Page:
I’m awake again an hour or so later, intestines cramping, nausea high. I realize I am not going to be functional this morning. I send an email cancelling a morning conference call. Then I text E cancelling our afternoon therapy session. That’s hard for me; I rarely cancel a session. As I compose the text, I realize I want her to feel sorry for me, to worry about me. Several times I write a sentence and then erase it, frowning at my melodramatic tone. I’m not dying. It’s just a stomach flu. Finally I send a very basic message saying I’ve sick with the flu and won’t make our appointment. Still, when I press send, I recognize that I want her to think, wow, Q almost never cancels; she must be really sick, oh no…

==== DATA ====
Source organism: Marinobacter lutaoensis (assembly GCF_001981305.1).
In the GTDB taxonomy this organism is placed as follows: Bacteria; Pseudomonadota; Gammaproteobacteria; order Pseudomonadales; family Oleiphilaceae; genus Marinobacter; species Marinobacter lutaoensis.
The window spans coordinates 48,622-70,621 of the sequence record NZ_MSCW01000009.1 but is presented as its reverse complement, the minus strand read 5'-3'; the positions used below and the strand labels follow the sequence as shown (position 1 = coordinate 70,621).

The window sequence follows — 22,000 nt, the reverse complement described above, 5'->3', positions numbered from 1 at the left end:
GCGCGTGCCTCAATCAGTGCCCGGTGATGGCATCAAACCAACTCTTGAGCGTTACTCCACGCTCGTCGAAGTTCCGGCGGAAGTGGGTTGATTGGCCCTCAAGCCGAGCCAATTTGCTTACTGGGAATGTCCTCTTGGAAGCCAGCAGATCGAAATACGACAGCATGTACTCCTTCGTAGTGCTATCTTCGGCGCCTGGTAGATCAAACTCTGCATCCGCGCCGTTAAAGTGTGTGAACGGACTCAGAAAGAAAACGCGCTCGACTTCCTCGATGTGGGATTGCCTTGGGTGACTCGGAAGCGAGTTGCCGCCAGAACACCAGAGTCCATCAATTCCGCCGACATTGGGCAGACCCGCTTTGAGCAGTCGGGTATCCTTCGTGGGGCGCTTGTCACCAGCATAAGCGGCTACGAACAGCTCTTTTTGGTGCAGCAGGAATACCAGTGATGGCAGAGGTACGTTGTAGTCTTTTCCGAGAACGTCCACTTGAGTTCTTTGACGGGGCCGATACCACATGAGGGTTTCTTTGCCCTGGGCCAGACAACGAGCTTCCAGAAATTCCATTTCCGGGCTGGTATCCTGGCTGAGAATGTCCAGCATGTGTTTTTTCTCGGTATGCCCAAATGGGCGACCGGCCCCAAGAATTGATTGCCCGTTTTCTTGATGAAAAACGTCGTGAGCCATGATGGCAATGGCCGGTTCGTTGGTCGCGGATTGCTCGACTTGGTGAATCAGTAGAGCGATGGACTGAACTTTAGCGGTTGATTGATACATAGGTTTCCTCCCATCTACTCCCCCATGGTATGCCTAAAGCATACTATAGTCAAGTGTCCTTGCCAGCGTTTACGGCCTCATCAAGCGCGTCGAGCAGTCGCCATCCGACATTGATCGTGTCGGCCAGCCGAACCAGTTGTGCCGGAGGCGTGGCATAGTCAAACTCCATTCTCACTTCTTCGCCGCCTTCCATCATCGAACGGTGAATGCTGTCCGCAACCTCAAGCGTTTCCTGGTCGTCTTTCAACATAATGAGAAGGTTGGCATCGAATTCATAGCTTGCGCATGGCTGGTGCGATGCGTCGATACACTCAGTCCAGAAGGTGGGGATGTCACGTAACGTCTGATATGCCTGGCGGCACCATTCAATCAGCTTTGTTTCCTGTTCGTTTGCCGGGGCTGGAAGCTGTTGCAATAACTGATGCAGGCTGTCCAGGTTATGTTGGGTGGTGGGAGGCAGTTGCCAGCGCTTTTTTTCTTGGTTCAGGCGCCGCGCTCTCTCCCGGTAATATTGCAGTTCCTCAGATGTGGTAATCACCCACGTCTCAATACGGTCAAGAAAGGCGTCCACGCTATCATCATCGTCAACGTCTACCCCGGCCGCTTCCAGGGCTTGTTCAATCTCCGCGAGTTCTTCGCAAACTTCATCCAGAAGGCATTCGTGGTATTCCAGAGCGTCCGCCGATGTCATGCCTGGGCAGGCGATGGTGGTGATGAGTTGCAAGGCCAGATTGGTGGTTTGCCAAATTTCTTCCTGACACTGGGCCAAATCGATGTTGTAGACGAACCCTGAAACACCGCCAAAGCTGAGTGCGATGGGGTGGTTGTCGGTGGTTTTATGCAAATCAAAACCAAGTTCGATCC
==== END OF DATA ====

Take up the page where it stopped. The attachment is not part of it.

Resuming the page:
Instead, she responds with a perfectly reasonable reply: So sorry to hear that. I hope you feel better soon. She isn’t consumed with a desire to fuss over me, damn it.

The morning goes on. My body keeps finding something to make it sick, though I’ve not been feeding it. My head is also finding ways to make me feel miserable. It tells me a story: I am sick, I feel crummy, I am alone, no one is taking care of me, that’s because no one wants to take care of me, that’s because I’m not important, I don’t matter, that’s because I am not worthy of mattering, I shouldn’t even want to be cared for because I don’t deserve it…

It’s an old story. I have heard it before. I have talked about it in therapy before. I have realized it’s not factually accurate. But when I’m weakened, from stress or illness or whatever it is, there it is again, the same old story, trying to convince me once again of its take on reality.